I had an original 35mm Summilux for a time and tried using it as my main 35mm lens. It didn't work. Its older, flawed rendering worked very well in some circumstances but was unsatisfactory in others. Such lenses (and reissues) are realy specialist lenses, useful at times but outperformed by their modern equivalents.

Building a set like the one you suggest would give you two moden yardsticks which would show up the flaws in the two older designs. It would not be a routeway that I would take.

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16 hours ago, JoshuaRothman said:

Suppose that you wanted to make the new Steel Rim your main lens. What would you put to the wider and longer ends, either to maintain consistency or to provide alternatives in terms of rendering?

I'm renting the Steel Rim this week, and fantasizing about what life would be like with it as my main lens instead of my 35 FLE. Right now, my M kit is almost all ASPH, and built around consistency; almost everything I own is pretty modern. But I'm starting to imagine a kit that has more variety in rendering and lens type. Something like:

  • 24 SEM
  • 28 Summaron
  • 35 Steel Rim
  • 50 Lux ASPH or Cron v5

Four lenses, all quite different, covering the range I like to shoot most. But maybe you'd aim for something different. What are the equivalents of the Steel Rim in wider and longer focal lengths? Would it be something like 28 Summaron, 50 Lux Pre-ASPH?

What kind of kit would you build with the SR at the center?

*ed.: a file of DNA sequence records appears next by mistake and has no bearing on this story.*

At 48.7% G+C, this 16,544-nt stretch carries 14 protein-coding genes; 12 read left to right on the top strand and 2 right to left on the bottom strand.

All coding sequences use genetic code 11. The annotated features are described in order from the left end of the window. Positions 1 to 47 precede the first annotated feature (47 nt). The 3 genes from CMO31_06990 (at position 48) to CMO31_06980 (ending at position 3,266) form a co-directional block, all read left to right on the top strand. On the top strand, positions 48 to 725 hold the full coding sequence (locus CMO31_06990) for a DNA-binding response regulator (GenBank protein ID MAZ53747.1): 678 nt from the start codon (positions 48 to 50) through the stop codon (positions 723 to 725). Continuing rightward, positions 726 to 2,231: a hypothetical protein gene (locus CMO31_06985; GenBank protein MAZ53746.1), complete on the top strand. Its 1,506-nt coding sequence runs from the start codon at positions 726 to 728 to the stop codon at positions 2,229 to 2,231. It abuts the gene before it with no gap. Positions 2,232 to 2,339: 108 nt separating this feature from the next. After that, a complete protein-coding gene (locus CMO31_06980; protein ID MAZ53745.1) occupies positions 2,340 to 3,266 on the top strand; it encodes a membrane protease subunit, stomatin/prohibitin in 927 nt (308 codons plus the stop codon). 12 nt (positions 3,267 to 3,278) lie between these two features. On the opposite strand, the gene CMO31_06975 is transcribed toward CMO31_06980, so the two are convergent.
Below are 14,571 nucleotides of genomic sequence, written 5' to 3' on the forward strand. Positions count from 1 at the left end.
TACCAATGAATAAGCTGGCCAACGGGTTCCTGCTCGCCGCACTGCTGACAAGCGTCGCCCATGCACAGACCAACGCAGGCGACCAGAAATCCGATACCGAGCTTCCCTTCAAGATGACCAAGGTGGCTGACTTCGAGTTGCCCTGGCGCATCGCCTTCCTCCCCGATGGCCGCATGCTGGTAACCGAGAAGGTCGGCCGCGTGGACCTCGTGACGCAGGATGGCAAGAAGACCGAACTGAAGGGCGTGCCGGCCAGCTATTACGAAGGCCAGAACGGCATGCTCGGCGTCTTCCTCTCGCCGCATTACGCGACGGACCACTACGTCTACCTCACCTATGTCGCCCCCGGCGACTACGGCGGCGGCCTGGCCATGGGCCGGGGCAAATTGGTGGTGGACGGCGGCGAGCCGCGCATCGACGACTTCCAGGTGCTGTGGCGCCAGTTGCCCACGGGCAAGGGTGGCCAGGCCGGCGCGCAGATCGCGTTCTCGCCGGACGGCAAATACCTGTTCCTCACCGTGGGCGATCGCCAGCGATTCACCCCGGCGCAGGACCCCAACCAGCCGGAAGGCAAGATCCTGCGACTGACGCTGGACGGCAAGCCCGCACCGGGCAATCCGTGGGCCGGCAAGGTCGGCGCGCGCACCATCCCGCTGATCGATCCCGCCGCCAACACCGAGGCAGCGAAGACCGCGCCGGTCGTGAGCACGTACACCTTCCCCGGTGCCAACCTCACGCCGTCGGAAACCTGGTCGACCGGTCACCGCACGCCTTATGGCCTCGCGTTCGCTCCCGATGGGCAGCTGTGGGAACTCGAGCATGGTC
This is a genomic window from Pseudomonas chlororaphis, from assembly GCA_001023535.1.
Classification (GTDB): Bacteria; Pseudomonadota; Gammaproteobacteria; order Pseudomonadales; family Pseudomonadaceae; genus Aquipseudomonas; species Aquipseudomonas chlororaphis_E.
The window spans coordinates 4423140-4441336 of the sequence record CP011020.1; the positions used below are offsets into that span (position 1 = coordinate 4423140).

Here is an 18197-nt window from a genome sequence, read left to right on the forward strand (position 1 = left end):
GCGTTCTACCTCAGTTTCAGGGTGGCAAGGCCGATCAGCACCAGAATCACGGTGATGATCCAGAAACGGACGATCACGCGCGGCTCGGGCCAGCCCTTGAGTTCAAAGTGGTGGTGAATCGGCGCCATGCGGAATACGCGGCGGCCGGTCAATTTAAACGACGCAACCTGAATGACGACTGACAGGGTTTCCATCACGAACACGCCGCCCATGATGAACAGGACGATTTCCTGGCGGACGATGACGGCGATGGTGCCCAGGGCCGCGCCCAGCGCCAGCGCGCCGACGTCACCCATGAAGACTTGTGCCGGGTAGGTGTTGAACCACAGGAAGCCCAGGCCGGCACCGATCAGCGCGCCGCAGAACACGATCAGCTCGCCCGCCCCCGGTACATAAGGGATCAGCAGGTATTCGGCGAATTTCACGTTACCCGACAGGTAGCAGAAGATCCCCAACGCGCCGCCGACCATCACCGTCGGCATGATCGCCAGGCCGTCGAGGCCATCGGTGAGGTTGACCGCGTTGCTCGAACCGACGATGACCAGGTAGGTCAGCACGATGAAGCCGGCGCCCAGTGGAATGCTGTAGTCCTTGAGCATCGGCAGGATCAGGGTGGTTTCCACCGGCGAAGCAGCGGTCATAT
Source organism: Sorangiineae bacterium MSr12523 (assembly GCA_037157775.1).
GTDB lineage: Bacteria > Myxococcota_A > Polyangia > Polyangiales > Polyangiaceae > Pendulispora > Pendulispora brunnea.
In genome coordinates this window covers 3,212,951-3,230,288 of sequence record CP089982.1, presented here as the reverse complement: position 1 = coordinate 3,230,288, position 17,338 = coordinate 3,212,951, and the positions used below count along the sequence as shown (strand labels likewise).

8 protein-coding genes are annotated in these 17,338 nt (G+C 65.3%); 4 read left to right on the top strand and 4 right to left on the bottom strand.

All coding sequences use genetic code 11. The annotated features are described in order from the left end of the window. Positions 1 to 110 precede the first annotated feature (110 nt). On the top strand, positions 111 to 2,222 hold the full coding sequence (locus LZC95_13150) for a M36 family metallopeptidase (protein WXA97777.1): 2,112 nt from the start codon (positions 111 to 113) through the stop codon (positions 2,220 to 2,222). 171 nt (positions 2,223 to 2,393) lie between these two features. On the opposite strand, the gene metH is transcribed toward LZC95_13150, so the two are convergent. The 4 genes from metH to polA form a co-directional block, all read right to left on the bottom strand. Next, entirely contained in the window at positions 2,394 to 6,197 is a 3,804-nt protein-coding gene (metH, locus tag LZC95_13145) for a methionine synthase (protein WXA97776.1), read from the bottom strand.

In my case, the lenses you mention would become two pairs, based on their rendering: 24-50; 28-35. I'd probably look, in my case for different pairings, so that my choice can be based solely on character, meaning doubling up on the same focal lengths, for example 28-50 in both vintage and modern.

Also, I wonder if the 28 summaron will be a goot match for the 35 summilux SR.

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16 hours ago, acalmplace said:

If those would be your only lenses, the difference in rendering would mean each focal length cannot be matched easily to others and paired. It would be quite limiting, no?

Yes, this is exactly the problem I'm struggling with!

Right now almost all of my lenses are nicely matched. So I can make very appealing pairs, such as:

  • 28 Elmarit ASPH + 50 Cron v5 (not perfect, but close enough)
  • 21 SEM + 35 FLE (perfect)
  • 24 SEM + 50 Cron v5 (not perfect, but close enough)
  • 35 Cron v3 + Voigtlander 75 f/2.5 Color Heliar (perfect)

I'm thinking of adding the Steel Rim—or a Lux Pre-ASPH v2. But I've found that the Steel Rim, in particular, is kind of a "wild" lens. It has this combination of old-fashioned rendering and modern color and contrast that I really love (and haven't seen in lenses like the CV Nokton), but I can't figure out what to pair with it. Maybe on the long end it would go well with something like a 50 Rigid? Or with one of the more purely vintage Voigtlander 50 or 75s?

It got me thinking that it might be more fun, for me, to have a kit in which the lenses are actually wildly different.

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10 hours ago, JoshuaRothman said:

Yes, this is exactly the problem I'm struggling with!

Right now almost all of my lenses are nicely matched. So I can make very appealing pairs, such as:

  • 28 Elmarit ASPH + 50 Cron v5 (not perfect, but close enough)
  • 21 SEM + 35 FLE (perfect)
  • 24 SEM + 50 Cron v5 (not perfect, but close enough)
  • 35 Cron v3 + Voigtlander 75 f/2.5 Color Heliar (perfect)

I'm thinking of adding the Steel Rim—or a Lux Pre-ASPH v2. But I've found that the Steel Rim, in particular, is kind of a "wild" lens. It has this combination of old-fashioned rendering and modern color and contrast that I really love (and haven't seen in lenses like the CV Nokton), but I can't figure out what to pair with it. Maybe on the long end it would go well with something like a 50 Rigid? Or with one of the more purely vintage Voigtlander 50 or 75s?